Discrete logarithms are logarithms defined with regard to
multiplicative cyclic groups. If *G* is a
multiplicative cyclic group and *g* is a generator of
*G*, then from the definition of cyclic groups, we
know every element *h *in *G* can
be written as *g ^{x}* for
some

The discrete logarithm problem is defined as: given a group
*G*, a generator *g* of the group
and an element *h* of *G*, to find
the discrete logarithm to the base *g* of
*h* in the group *G*. Discrete
logarithm problem is not always hard. The hardness of finding discrete
logarithms depends on the groups. For example, a popular choice of
groups for discrete logarithm based crypto-systems is
*Z*_{p}^{*}
where p is a prime number. However, if *p*−1 is a
product of small primes, then the
Pohlig–Hellman algorithm can solve the discrete logarithm problem
in this group very efficiently. That's why we always want
*p* to be a safe prime when using
*Z*_{p}^{*}
as the basis of discrete logarithm based crypto-systems. A safe prime is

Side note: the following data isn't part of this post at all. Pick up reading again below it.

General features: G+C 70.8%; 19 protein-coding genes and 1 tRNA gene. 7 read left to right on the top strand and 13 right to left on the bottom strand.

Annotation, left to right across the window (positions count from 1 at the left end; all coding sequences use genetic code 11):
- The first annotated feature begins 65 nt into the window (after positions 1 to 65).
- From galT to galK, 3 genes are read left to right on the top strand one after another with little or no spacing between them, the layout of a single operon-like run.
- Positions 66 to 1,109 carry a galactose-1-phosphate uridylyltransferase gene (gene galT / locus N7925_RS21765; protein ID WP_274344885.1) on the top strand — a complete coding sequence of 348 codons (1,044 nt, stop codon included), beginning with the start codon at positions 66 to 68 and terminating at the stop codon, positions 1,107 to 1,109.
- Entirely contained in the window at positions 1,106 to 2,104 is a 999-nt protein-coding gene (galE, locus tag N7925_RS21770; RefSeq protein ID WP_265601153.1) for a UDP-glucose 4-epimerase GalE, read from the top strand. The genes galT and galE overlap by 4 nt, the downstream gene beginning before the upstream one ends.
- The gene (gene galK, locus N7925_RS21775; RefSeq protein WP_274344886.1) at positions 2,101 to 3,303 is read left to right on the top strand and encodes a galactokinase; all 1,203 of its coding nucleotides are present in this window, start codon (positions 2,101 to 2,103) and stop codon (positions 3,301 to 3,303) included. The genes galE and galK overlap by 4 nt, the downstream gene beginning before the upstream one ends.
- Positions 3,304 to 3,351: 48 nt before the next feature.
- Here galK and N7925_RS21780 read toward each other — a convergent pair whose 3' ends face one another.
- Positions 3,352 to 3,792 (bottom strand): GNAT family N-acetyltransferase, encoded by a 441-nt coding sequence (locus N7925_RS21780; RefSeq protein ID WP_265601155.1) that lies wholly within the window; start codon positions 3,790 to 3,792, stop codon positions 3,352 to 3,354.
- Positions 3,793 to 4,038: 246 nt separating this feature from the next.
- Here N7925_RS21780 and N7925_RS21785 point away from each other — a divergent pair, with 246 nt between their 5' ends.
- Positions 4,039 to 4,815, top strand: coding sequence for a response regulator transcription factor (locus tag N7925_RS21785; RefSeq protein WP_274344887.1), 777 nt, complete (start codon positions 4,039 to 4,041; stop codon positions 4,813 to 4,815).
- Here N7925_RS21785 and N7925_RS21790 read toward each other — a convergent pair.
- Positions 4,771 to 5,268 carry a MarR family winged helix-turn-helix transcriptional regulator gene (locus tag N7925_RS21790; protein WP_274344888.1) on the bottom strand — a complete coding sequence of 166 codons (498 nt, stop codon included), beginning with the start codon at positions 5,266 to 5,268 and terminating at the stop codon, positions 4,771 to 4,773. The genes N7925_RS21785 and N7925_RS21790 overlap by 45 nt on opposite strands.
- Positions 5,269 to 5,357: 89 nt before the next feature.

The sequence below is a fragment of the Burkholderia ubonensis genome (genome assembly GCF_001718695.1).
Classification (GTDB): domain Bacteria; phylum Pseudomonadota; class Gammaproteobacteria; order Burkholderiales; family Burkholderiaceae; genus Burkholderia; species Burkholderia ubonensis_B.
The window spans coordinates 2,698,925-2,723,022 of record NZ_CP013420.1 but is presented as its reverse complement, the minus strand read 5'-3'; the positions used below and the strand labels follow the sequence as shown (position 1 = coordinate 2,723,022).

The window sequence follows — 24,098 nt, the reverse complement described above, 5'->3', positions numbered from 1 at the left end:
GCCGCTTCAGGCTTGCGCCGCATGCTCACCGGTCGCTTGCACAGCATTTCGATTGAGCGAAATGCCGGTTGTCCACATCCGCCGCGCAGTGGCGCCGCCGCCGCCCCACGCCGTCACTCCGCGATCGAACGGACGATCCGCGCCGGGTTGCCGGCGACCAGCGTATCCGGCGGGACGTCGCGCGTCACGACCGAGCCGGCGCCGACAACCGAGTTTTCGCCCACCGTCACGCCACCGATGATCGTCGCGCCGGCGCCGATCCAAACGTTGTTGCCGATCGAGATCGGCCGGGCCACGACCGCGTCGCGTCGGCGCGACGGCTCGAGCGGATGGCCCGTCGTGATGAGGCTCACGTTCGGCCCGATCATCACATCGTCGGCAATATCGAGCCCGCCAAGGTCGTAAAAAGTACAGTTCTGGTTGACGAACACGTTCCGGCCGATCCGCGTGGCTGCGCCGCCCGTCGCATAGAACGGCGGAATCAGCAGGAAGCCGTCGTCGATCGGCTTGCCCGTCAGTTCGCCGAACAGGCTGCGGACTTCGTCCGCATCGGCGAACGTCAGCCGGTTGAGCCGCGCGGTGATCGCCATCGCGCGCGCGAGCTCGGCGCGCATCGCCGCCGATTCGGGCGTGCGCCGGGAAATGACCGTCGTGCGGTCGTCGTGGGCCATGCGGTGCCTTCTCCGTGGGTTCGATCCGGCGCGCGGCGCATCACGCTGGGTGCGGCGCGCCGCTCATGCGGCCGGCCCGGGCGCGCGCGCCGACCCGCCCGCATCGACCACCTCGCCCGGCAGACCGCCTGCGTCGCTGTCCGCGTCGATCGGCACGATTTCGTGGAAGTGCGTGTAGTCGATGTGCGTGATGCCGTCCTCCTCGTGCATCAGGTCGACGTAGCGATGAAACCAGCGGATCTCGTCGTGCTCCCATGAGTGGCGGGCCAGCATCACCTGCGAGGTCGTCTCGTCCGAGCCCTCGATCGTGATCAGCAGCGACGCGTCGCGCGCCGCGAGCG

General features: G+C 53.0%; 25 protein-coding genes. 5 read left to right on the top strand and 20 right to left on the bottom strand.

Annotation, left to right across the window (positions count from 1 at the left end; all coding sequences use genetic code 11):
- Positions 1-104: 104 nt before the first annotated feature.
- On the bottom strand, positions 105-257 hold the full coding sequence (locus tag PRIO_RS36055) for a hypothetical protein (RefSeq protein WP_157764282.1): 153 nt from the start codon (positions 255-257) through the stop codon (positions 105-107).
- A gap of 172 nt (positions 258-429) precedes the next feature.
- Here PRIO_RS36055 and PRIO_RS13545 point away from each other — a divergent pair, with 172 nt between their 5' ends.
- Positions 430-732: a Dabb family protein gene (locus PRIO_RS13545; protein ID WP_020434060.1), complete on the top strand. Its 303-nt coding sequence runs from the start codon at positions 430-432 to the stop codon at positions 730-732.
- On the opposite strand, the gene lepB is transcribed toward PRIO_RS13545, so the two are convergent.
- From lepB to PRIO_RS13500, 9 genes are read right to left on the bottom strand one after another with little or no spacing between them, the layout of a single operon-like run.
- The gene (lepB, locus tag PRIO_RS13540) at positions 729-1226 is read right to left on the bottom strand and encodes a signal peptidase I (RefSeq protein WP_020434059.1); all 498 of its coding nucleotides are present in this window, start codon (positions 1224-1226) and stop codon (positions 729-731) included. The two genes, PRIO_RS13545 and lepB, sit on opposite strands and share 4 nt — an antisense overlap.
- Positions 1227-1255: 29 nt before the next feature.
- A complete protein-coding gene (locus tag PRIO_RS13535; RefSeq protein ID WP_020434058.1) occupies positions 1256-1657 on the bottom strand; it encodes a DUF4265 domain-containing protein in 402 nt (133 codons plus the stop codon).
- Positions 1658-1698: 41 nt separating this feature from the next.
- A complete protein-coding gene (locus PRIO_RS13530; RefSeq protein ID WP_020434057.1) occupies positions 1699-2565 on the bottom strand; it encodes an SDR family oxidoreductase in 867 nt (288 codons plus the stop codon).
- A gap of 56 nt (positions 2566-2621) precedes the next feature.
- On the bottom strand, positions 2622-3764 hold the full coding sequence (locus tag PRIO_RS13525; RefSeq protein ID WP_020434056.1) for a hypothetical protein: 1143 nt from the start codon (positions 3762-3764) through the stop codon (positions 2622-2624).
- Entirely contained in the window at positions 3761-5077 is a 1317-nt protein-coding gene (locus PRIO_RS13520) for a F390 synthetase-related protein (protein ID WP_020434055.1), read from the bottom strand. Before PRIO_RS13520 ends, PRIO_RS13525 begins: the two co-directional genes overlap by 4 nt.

a prime number which equals 2*q*+1 where
*q* is a large prime number. This guarantees that
*p*-1 = 2*q* has a large prime
factor so that the Pohlig–Hellman algorithm cannot solve the discrete
logarithm problem easily. Even *p* is a safe prime,
there is a sub-exponential algorithm which is called the
index calculus. That means *p* must be very
large (usually at least 1024-bit) to make the crypto-systems
safe.

Fijavan Brenk has kindly translated the above entry into Hungarian at http://www.auto-doc.fr/edu/2016/11/28/diszkret-logaritmus-problema/

Sonja Kulmala has kindly translated the above entry into Estonian at http://www.teileshop.de/blog/2017/01/09/diskreetse-logaritmi-probleem/